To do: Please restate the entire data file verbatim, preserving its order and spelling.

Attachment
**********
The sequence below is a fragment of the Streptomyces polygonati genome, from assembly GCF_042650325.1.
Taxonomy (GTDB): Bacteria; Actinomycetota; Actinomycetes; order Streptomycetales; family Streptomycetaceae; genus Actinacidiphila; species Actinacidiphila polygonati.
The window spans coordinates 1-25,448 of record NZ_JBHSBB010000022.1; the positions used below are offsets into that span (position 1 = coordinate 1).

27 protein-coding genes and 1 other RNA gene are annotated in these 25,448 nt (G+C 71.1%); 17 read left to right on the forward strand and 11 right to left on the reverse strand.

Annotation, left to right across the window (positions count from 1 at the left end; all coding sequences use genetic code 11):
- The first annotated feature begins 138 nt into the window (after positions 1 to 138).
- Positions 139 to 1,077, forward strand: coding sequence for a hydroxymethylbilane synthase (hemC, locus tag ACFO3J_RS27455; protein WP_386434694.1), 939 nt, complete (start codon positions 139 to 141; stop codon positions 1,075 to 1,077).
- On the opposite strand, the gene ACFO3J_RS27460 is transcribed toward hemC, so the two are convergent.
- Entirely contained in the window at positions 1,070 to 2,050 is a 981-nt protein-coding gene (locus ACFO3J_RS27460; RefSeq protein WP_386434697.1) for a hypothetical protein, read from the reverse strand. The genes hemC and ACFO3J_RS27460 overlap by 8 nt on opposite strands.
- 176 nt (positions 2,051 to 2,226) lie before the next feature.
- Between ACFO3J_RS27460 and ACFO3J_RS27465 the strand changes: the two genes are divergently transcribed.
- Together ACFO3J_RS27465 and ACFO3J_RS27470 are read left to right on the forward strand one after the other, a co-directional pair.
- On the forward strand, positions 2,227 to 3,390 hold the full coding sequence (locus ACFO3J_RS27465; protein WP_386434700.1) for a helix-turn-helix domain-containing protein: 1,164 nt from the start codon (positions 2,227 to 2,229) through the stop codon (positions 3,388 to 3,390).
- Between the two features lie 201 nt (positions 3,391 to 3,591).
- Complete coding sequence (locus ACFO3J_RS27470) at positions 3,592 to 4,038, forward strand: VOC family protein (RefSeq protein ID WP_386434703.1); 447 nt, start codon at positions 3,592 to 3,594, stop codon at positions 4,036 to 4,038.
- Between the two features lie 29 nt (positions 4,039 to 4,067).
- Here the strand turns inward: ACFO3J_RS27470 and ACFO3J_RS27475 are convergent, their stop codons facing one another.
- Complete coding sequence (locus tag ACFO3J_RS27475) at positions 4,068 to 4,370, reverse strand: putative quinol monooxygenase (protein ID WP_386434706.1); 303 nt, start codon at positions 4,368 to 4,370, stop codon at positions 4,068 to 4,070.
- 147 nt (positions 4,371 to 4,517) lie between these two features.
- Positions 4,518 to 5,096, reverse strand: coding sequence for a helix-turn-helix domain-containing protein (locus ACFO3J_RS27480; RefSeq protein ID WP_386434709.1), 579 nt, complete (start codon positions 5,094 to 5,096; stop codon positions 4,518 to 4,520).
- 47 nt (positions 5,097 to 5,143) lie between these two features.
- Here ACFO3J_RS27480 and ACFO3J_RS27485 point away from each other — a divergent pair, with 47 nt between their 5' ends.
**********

The sequence below is a fragment of the Streptomyces polygonati genome, from assembly GCF_042650325.1.
Taxonomy (GTDB): Bacteria; Actinomycetota; Actinomycetes; order Streptomycetales; family Streptomycetaceae; genus Actinacidiphila; species Actinacidiphila polygonati.
The window spans coordinates 1-25,448 of record NZ_JBHSBB010000022.1; the positions used below are offsets into that span (position 1 = coordinate 1).

27 protein-coding genes and 1 other RNA gene are annotated in these 25,448 nt (G+C 71.1%); 17 read left to right on the forward strand and 11 right to left on the reverse strand.

Annotation, left to right across the window (positions count from 1 at the left end; all coding sequences use genetic code 11):
- The first annotated feature begins 138 nt into the window (after positions 1 to 138).
- Positions 139 to 1,077, forward strand: coding sequence for a hydroxymethylbilane synthase (hemC, locus tag ACFO3J_RS27455; protein WP_386434694.1), 939 nt, complete (start codon positions 139 to 141; stop codon positions 1,075 to 1,077).
- On the opposite strand, the gene ACFO3J_RS27460 is transcribed toward hemC, so the two are convergent.
- Entirely contained in the window at positions 1,070 to 2,050 is a 981-nt protein-coding gene (locus ACFO3J_RS27460; RefSeq protein WP_386434697.1) for a hypothetical protein, read from the reverse strand. The genes hemC and ACFO3J_RS27460 overlap by 8 nt on opposite strands.
- 176 nt (positions 2,051 to 2,226) lie before the next feature.
- Between ACFO3J_RS27460 and ACFO3J_RS27465 the strand changes: the two genes are divergently transcribed.
- Together ACFO3J_RS27465 and ACFO3J_RS27470 are read left to right on the forward strand one after the other, a co-directional pair.
- On the forward strand, positions 2,227 to 3,390 hold the full coding sequence (locus ACFO3J_RS27465; protein WP_386434700.1) for a helix-turn-helix domain-containing protein: 1,164 nt from the start codon (positions 2,227 to 2,229) through the stop codon (positions 3,388 to 3,390).
- Between the two features lie 201 nt (positions 3,391 to 3,591).
- Complete coding sequence (locus ACFO3J_RS27470) at positions 3,592 to 4,038, forward strand: VOC family protein (RefSeq protein ID WP_386434703.1); 447 nt, start codon at positions 3,592 to 3,594, stop codon at positions 4,036 to 4,038.
- Between the two features lie 29 nt (positions 4,039 to 4,067).
- Here the strand turns inward: ACFO3J_RS27470 and ACFO3J_RS27475 are convergent, their stop codons facing one another.
- Complete coding sequence (locus tag ACFO3J_RS27475) at positions 4,068 to 4,370, reverse strand: putative quinol monooxygenase (protein ID WP_386434706.1); 303 nt, start codon at positions 4,368 to 4,370, stop codon at positions 4,068 to 4,070.
- 147 nt (positions 4,371 to 4,517) lie between these two features.
- Positions 4,518 to 5,096, reverse strand: coding sequence for a helix-turn-helix domain-containing protein (locus ACFO3J_RS27480; RefSeq protein ID WP_386434709.1), 579 nt, complete (start codon positions 5,094 to 5,096; stop codon positions 4,518 to 4,520).
- 47 nt (positions 5,097 to 5,143) lie between these two features.
- Here ACFO3J_RS27480 and ACFO3J_RS27485 point away from each other — a divergent pair, with 47 nt between their 5' ends.